Her everlasting energy unites a family
Others watched from the shore. Flowers and short lengths of gold rope that the pallbearers used as handles also were embedded in the ice, which, dragged through 85-degree water, soon melted.
The ashes were freed, my mother-in-law became one with the Gulf of Mexico that always enthralled her, and the music played: “Lest mine eyes no longer see / All the glory, all the story of Your love / Talk to me, talk to me / Like You spoke so tenderly / When You talked there, when You walked there, by the sea.”
The life celebrants returned to the beach, and behind them, first one dolphin and then other members of a pod surfaced, and it was easy to attach too much significance to their appearance, but, man, you couldn’t beat the optics. The water was as clear as the sky, and the meanies were easily avoided. I plucked from the sand four olive shells of four different sizes suggestive of Margaret Ann and the three living generations she left behind.
I never knew my mother’s mother, Rose Johnson. A stroke victim, she died in her daughter’s arms when my mom was but a child. But I many times was told that she was her extended family’s social director who organized reunions and orchestrated various activities and observances that served to keep everyone together.
It was at her bidding that she and her husband purchased a cabin on Coon Lake near East Bethel, Minnesota. They named the small wooden boat from which my mother learned to fish The Weiner. They owned a meat company in Minneapolis.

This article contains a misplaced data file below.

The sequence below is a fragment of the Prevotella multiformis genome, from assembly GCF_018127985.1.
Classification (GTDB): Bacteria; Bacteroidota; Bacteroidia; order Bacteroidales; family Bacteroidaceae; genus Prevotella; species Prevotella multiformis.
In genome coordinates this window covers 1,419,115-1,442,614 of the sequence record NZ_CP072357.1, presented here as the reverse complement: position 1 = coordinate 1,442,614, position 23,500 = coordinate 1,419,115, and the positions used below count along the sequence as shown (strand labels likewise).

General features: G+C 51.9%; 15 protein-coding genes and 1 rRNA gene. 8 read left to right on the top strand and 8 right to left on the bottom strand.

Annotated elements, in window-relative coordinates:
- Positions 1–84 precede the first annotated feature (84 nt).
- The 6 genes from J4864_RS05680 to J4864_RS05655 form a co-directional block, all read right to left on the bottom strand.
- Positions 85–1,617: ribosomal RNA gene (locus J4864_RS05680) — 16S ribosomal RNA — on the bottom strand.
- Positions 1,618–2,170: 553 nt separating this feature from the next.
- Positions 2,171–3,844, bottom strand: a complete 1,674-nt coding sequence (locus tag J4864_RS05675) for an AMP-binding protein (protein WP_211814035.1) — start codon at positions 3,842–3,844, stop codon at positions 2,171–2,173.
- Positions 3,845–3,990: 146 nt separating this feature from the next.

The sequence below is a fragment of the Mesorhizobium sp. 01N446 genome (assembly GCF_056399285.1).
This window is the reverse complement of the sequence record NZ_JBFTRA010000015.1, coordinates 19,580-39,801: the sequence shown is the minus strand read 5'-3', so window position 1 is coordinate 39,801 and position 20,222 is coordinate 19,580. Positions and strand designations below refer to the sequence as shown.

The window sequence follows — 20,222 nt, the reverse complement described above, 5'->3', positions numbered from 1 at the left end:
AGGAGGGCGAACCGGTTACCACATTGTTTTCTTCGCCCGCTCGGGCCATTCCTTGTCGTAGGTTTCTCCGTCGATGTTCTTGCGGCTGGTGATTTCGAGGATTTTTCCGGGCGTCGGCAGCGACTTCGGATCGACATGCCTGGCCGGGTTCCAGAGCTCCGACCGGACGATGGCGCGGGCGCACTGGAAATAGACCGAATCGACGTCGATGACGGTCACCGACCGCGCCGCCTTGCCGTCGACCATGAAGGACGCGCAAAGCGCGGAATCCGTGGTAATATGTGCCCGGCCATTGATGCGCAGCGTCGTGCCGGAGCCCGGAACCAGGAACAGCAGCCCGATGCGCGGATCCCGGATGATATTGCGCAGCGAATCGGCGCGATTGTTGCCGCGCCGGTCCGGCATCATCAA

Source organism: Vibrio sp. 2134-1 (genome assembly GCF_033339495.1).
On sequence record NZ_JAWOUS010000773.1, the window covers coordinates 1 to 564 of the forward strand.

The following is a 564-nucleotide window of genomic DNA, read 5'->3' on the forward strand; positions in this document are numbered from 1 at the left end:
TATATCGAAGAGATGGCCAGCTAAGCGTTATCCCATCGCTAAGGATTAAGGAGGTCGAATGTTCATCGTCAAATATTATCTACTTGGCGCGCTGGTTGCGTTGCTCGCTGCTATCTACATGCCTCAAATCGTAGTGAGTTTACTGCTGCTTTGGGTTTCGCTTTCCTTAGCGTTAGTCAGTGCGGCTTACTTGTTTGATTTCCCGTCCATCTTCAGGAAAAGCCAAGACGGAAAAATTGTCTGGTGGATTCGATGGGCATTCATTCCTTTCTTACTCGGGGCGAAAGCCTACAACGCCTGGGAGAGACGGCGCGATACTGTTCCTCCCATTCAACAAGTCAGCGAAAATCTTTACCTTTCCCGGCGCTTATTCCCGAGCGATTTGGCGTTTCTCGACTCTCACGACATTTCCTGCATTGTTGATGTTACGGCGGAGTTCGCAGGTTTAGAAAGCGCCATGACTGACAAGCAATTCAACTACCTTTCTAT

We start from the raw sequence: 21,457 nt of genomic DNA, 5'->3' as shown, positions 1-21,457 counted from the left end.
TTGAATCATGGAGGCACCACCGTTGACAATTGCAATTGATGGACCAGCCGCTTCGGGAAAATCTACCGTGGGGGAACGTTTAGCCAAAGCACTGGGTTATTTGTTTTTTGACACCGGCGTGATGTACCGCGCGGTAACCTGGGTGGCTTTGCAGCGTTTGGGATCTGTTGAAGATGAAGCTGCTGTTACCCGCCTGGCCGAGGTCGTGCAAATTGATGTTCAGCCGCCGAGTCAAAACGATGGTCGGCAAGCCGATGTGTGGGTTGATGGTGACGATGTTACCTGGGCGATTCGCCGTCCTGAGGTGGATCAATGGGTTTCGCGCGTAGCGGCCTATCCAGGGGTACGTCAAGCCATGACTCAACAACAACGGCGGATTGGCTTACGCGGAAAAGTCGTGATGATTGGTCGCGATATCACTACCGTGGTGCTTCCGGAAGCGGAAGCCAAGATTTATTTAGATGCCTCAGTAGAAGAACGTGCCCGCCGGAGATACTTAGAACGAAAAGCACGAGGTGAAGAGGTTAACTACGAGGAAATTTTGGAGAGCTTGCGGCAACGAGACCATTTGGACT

When my wife’s family got together for the soaking of the ashes, we went around the room taking turns naming that person, living or not, whom we have never met and would most like to spend a day with. Abraham Lincoln got a mention. So, too, did sports figures and movie stars. People expected me to go with Ernest Hemingway or Joe DiMaggio or Bob Dylan, and it is true that they crossed my mind, but I instead named my Grandma Rose.
I’ll bet that she and Margaret Ann have a lot in common.
Never will I not think of “Marg,” as she preferred to be called, at the holidays. She was born in Iowa, moved to Fort Myers in retirement and lived her final years at Allegro Senior Living in Tallahassee.
As a small child, she emerged as an extrovert and an entertainer, and that she would be for all of her days. She was the life of countless parties, gatherings and events. She was big that way. It mattered not a whit that she was, as Marg said about herself, “short on one end.”
She pulled off four-generation family reunions that any sane person would have regarded as logistical impossibilities. For Marg, too much, too many and today were just right. Nothing had to wait until tomorrow. At her table, there was a plate for everyone.
Marg inaugurated several holiday traditions that her children handed off to her grandchildren — heavy hors d’oeuvres, charcuterie and oyster stew on Christmas Eve; a casserole and hot cross buns on Christmas morning; a fresh turkey, never frozen, for the big meal, prepared with raisin stuffing. Games always figured in the proceedings: gin rummy, charades, famous names, snaps.
When Marg rang the bell, people came running as the Johnson family did, I will suppose, when Rose extended an invitation. Even in the case of the beach reunion, it was Marg’s magnetic pull that made it happen.
On the beach, someone suggested that closure had been achieved, that we all might now move on from Marg.
Such a preposterous idea.